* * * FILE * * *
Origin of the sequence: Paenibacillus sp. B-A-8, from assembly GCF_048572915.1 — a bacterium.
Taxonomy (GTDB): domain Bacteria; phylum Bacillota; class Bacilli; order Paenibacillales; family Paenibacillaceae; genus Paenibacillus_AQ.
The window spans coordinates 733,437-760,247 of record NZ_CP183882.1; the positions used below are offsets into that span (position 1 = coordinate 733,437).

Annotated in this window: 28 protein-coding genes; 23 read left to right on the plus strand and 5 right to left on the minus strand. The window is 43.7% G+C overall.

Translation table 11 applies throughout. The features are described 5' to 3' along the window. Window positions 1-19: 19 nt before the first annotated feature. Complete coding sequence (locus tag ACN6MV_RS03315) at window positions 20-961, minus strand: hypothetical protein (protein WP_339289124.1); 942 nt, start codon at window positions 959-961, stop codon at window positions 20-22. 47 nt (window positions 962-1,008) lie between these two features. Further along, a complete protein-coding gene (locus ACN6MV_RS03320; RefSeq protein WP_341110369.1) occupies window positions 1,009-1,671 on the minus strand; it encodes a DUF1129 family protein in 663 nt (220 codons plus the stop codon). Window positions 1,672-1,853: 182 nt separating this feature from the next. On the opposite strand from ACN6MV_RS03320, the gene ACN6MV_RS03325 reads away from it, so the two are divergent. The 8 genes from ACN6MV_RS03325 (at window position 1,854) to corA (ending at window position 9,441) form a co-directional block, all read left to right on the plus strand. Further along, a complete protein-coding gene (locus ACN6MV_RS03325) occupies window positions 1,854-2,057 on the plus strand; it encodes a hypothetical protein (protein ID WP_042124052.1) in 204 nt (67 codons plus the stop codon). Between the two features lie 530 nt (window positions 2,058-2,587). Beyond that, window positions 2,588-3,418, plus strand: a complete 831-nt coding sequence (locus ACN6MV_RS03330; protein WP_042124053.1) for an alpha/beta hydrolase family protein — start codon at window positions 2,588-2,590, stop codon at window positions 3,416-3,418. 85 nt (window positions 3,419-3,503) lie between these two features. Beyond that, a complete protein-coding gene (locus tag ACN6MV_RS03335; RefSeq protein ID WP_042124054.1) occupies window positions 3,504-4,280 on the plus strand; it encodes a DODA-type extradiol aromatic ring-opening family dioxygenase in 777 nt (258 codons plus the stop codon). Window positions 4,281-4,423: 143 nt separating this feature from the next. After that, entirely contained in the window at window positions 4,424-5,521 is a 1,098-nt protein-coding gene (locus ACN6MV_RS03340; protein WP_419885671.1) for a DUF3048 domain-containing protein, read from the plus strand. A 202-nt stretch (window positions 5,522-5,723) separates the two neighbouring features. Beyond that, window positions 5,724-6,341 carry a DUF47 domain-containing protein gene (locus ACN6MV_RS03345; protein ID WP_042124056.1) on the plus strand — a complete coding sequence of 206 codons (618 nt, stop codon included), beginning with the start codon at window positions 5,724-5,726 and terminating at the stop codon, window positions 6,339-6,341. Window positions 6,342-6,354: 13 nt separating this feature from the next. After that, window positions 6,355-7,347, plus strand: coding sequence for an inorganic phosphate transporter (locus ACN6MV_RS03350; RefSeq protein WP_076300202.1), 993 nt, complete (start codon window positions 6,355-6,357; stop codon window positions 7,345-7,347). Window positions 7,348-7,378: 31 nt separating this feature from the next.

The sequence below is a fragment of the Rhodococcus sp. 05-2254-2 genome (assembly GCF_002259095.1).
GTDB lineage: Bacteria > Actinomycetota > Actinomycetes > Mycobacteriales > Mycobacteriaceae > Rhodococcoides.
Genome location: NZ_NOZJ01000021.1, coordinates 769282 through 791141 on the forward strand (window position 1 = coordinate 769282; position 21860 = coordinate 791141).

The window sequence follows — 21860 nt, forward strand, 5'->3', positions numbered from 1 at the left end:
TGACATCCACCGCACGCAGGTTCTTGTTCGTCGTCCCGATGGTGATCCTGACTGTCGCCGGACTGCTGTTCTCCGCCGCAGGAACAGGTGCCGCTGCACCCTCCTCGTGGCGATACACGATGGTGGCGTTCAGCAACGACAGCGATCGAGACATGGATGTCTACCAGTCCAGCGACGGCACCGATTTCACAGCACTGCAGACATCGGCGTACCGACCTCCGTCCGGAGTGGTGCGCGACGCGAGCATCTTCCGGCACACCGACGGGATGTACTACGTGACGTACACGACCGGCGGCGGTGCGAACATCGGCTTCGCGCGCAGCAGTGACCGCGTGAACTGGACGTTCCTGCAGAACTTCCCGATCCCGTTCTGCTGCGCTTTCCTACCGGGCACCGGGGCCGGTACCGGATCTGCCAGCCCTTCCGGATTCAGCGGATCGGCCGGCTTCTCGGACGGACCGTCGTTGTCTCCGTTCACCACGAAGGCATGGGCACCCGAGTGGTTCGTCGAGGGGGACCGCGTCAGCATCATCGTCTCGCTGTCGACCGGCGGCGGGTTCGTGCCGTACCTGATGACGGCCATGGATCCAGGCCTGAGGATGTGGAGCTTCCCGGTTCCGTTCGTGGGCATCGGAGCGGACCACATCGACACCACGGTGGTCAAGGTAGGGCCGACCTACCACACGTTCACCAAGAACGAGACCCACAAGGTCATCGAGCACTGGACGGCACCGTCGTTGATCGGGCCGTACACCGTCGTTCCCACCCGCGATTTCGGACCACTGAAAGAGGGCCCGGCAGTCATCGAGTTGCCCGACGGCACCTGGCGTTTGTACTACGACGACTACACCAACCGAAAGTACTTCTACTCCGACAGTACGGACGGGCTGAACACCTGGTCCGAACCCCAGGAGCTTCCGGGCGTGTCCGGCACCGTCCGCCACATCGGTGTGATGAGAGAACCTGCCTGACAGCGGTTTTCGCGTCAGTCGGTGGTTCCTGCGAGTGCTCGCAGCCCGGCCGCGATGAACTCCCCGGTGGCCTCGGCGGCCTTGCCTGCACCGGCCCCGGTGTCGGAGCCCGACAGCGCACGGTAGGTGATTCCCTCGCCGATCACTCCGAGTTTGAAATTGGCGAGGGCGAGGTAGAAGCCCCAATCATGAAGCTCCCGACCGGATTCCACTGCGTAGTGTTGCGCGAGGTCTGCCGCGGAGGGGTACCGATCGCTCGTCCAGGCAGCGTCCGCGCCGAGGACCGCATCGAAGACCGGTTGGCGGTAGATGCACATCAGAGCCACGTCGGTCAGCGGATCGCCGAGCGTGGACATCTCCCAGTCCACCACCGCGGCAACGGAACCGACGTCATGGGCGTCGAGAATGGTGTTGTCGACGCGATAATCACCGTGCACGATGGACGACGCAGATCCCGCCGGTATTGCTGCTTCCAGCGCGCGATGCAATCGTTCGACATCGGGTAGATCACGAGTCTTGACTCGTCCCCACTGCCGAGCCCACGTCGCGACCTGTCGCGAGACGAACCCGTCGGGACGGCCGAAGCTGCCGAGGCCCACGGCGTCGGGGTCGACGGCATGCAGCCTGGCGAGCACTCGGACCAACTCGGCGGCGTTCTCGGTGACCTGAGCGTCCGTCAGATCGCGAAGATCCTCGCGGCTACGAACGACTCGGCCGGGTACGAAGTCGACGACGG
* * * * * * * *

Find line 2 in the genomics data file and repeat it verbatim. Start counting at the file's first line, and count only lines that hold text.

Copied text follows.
Taxonomy (GTDB): domain Bacteria; phylum Bacillota; class Bacilli; order Paenibacillales; family Paenibacillaceae; genus Paenibacillus_AQ.